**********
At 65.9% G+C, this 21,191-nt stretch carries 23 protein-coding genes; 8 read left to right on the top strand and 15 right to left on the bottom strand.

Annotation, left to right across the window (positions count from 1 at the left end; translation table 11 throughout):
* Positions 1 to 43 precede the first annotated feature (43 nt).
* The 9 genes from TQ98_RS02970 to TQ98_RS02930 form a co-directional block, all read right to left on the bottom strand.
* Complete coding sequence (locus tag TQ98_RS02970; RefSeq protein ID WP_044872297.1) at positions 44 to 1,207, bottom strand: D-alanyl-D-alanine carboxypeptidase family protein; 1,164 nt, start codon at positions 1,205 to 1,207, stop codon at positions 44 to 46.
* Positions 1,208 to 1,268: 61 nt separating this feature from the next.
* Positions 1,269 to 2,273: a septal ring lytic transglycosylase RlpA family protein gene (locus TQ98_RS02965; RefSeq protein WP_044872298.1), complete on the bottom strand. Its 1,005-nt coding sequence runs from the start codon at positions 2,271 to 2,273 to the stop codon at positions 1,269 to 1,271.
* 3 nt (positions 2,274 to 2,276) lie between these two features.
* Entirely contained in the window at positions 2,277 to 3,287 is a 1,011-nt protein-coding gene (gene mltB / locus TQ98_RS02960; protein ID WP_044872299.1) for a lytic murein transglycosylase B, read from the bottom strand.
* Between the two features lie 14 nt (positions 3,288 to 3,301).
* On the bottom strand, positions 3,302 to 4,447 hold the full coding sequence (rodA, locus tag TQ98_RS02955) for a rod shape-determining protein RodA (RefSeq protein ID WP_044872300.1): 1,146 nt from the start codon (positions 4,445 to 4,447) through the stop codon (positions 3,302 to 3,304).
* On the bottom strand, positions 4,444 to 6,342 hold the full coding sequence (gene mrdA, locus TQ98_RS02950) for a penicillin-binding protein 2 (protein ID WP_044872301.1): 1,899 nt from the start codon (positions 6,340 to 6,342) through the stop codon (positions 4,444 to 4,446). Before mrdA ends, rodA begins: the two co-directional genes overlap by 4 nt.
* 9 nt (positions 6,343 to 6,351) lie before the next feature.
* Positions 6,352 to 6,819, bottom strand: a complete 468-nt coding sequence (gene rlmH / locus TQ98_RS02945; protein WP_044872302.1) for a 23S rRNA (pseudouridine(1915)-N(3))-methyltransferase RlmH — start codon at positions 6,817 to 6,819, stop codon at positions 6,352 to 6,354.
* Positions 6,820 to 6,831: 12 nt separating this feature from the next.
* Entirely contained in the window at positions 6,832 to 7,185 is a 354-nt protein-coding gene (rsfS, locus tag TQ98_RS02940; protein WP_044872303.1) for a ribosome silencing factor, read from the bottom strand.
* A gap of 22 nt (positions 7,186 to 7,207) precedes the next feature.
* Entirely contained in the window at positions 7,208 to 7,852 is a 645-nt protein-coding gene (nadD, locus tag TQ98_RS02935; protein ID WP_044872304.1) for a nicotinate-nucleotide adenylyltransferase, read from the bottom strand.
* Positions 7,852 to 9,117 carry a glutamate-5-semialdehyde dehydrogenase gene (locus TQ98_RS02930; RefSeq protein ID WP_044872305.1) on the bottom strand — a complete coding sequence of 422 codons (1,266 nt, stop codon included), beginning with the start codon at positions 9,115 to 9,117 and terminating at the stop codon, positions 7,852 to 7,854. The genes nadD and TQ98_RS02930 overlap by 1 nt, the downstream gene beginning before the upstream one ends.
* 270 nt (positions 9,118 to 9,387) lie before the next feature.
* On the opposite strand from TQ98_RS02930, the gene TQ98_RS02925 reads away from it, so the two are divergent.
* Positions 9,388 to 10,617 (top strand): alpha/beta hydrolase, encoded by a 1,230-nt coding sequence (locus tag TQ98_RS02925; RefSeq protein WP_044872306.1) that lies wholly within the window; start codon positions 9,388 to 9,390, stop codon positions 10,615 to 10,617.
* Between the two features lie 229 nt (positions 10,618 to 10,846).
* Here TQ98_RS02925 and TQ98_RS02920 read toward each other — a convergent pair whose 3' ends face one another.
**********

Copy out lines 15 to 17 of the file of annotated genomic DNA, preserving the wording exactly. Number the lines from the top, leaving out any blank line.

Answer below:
* Positions 6,820 to 6,831: 12 nt separating this feature from the next.
* Entirely contained in the window at positions 6,832 to 7,185 is a 354-nt protein-coding gene (rsfS, locus tag TQ98_RS02940; protein WP_044872303.1) for a ribosome silencing factor, read from the bottom strand.
* A gap of 22 nt (positions 7,186 to 7,207) precedes the next feature.